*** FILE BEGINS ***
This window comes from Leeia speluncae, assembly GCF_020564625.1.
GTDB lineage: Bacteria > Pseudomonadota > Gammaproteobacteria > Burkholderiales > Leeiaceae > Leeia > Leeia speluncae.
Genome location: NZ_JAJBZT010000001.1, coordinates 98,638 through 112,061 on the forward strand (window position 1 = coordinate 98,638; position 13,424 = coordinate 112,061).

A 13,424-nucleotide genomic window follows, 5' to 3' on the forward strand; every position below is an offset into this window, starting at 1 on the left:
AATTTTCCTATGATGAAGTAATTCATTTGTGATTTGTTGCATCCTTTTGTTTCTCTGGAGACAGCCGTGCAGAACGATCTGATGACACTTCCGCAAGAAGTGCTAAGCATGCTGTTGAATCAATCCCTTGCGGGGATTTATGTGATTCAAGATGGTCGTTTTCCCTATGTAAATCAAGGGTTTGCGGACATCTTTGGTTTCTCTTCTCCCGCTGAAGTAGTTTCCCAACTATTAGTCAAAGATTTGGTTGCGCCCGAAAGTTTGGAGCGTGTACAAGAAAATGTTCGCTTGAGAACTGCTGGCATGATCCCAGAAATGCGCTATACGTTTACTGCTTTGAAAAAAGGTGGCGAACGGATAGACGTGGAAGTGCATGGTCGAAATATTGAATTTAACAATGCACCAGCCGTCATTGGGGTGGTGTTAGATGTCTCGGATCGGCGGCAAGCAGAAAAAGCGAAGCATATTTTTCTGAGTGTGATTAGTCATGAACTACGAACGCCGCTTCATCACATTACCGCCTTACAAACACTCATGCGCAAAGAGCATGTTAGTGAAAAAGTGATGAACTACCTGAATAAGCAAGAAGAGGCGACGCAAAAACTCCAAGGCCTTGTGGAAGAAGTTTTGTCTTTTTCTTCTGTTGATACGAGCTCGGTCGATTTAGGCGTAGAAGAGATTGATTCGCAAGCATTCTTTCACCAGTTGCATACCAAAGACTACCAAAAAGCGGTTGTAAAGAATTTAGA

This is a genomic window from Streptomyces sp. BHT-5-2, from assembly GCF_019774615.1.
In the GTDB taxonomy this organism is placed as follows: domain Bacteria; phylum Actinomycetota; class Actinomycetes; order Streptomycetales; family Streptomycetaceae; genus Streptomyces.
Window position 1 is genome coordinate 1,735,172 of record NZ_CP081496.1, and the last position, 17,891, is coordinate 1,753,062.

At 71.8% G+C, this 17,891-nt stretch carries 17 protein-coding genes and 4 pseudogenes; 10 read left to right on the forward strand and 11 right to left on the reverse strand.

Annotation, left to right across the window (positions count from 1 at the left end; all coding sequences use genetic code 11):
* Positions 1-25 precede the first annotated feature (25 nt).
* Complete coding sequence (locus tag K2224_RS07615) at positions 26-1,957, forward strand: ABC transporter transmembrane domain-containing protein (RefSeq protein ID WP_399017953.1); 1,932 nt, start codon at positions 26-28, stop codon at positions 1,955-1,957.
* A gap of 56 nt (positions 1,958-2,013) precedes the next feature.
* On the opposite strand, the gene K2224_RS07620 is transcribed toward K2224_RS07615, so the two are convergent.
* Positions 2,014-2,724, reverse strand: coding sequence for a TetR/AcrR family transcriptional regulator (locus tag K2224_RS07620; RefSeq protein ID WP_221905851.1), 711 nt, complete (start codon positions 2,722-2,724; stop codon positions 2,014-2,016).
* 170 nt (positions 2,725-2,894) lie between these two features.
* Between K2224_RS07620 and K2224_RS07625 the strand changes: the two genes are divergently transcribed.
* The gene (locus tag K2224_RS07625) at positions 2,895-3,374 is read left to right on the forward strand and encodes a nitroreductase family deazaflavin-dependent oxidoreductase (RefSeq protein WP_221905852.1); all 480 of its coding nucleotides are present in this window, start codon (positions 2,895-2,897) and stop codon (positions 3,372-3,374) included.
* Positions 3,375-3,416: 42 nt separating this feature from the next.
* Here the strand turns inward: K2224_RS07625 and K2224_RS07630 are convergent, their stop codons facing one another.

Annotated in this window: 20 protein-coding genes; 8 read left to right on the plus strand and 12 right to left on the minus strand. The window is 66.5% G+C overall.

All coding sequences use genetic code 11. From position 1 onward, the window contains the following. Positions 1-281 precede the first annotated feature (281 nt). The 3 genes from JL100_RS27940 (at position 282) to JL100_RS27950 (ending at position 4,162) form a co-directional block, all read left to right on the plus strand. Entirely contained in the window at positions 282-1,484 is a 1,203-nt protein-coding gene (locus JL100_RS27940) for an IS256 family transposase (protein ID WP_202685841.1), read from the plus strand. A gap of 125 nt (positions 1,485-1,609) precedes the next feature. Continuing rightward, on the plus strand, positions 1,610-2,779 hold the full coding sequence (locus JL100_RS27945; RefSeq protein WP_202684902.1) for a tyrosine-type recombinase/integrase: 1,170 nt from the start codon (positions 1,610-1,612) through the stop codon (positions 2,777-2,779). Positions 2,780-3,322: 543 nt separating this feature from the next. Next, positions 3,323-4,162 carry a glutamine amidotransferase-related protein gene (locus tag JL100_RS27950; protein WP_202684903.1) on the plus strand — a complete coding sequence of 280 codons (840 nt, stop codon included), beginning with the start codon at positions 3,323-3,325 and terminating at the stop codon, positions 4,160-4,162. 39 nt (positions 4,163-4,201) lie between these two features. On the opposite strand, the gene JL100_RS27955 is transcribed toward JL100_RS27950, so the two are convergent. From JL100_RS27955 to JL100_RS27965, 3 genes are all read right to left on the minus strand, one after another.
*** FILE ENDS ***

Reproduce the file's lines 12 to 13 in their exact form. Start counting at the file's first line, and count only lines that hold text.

* Complete coding sequence (locus tag K2224_RS07615) at positions 26-1,957, forward strand: ABC transporter transmembrane domain-containing protein (RefSeq protein ID WP_399017953.1); 1,932 nt, start codon at positions 26-28, stop codon at positions 1,955-1,957.
* A gap of 56 nt (positions 1,958-2,013) precedes the next feature.